Thursday, 13 October 2016

Four Weddings and a Funeral ... really

During the Grand Coulee years, four more of the Smith children got married.  The first two of these weddings made a double connection between the Smiths and the Wanamakers.  In January 1915, Prue married Roy Wanamaker, at the Smith family home.  They were both aged 21 at the time, and Roy had saved enough money to buy his own farm at Grand Coulee, where he and Prue lived for many years.  Their first house there wasn't in very good shape, letting the wind howl through. Roy patched it up, and then built a new house on the same land several years later.  He worked as a telephone linesman as well as looking after the farm, with a lot of help from a very able Prue and at least one hired hand.  Roy and Prue had no children, but they had a wonderful marriage that lasted 75 years.

Roy and Prue's wedding photo, 1915.
My favourite photo of Roy and Prue,
taken in the summer of 1915.
Their first house is in the background

Ryley and Myrtle's wedding photo, 1915.
In December 1915, Ryley Smith married Roy's sister Myrtle Wanamaker, at her parents' home in Grand Coulee.  He was 24 years old, and she was only 19. These were my grandparents, so I know a fair bit more about them than any of the other Smiths or Wanamakers.  I intend to write about them in detail later, but for now, I'll talk about their wedding as it relates to George.  George's intention as his kids were growing up, was to set up all three of his sons on farms (and let his daughters' husbands look after them).  But he didn't give his sons any land - he had taught his children to earn their living and use their money wisely, as he did.  So Ryley rented a quarter section of George's land in Summerberry (no doubt at a very reasonable rate) and when he could afford to buy it, he did.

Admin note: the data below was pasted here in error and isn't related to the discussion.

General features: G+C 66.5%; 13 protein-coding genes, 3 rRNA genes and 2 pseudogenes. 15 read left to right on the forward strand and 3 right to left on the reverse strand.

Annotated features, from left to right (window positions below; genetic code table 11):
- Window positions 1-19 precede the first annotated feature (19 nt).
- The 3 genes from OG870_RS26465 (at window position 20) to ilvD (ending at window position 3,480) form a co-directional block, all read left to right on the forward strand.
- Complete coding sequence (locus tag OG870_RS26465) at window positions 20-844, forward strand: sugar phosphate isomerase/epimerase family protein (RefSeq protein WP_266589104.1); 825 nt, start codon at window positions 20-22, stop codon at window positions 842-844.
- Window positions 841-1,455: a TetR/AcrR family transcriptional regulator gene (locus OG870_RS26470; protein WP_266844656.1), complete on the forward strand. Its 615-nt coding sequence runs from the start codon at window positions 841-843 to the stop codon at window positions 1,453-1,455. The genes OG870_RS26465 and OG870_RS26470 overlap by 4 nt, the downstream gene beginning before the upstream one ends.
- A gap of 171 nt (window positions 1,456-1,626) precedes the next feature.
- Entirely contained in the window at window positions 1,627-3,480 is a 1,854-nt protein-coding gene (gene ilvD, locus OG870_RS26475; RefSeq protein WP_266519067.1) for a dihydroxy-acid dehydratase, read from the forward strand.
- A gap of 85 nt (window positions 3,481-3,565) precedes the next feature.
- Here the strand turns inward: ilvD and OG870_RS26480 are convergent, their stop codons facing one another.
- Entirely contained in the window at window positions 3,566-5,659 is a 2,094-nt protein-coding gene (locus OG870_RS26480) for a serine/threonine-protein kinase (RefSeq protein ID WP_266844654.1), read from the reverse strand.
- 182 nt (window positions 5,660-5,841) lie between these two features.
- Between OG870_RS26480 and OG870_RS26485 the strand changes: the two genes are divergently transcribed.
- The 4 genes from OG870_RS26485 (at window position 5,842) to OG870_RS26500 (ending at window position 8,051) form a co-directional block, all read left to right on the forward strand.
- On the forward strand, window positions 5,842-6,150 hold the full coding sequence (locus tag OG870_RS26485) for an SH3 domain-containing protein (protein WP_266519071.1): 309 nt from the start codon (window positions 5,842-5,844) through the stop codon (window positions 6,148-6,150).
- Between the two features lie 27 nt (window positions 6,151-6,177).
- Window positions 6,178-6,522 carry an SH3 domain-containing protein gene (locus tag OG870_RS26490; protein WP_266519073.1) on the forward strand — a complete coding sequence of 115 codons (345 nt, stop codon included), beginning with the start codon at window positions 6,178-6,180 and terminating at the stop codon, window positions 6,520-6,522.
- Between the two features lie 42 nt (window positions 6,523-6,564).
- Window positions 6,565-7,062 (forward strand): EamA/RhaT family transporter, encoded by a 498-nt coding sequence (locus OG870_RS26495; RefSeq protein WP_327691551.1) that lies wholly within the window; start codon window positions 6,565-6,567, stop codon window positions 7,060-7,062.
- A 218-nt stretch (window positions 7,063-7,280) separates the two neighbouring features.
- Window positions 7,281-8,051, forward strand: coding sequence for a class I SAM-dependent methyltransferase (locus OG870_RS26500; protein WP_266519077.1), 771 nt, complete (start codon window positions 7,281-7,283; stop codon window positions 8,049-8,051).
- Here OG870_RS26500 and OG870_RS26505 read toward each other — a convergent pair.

I don't know what George and Louisa's other children received as wedding presents from their parents, but I imagine they were substantial, because Ryley and Myrtle's wedding present was a house.  I think the story of this house deserves a blog post of its own - should I do that now or later...?  Soon.

In March 1918, a double wedding took place at the Smith home.  Grace married Andrew Mowat, and Ethel married Frank Burton.  Grace had met Andy some years before when he worked as a farm hand for Clara and Archie Adair.  Andy moved around a fair bit in those years though, so it took awhile for him to get around to settling down.  He was 29 and Grace was 31 when they married.  They farmed near Sintaluta  for awhile and later rented the Adair farm at Indian Head.  Ethel married young - she was just 20 and Frank was 24.  They farmed first at Grand Coulee, and later, northeast of Regina.

Frank and Ethel Burton's wedding photo, 1918.
Andy and Grace Mowat's wedding
photo, 1918.
Item about the double wedding
in the Regina Leader-Post.

Clara's obituary in the Indian Head Times.
Note that her parents weren't mentioned
among the bereaved.
No doubt this double wedding would have been a particularly happy occasion for all concerned, if it hadn't been for one terrible thing.  The girls' eldest sister Clara was to have attended them at the wedding, but she'd been 'in delicate health' with a rare disease of the spleen for some time, and had a sudden downturn shortly before the wedding.  When it seemed that the hospital in Regina couldn't help, her husband Archie took her to the Mayo Clinic in Minnesota in hopes of saving her.  But Clara passed away there a few days after her sisters' wedding.

Despite the sad start to two of these marriages, all four of them were happy and long-lived, just as George and Louisa's was.  Like Roy and Prue, Frank and Ethel had no children, but Andy and Grace had two, and Ryley and Myrtle had eight, including my mother.  More about them later.

Everything I know about these events come comes from newspaper articles and what's been told to me by family members.

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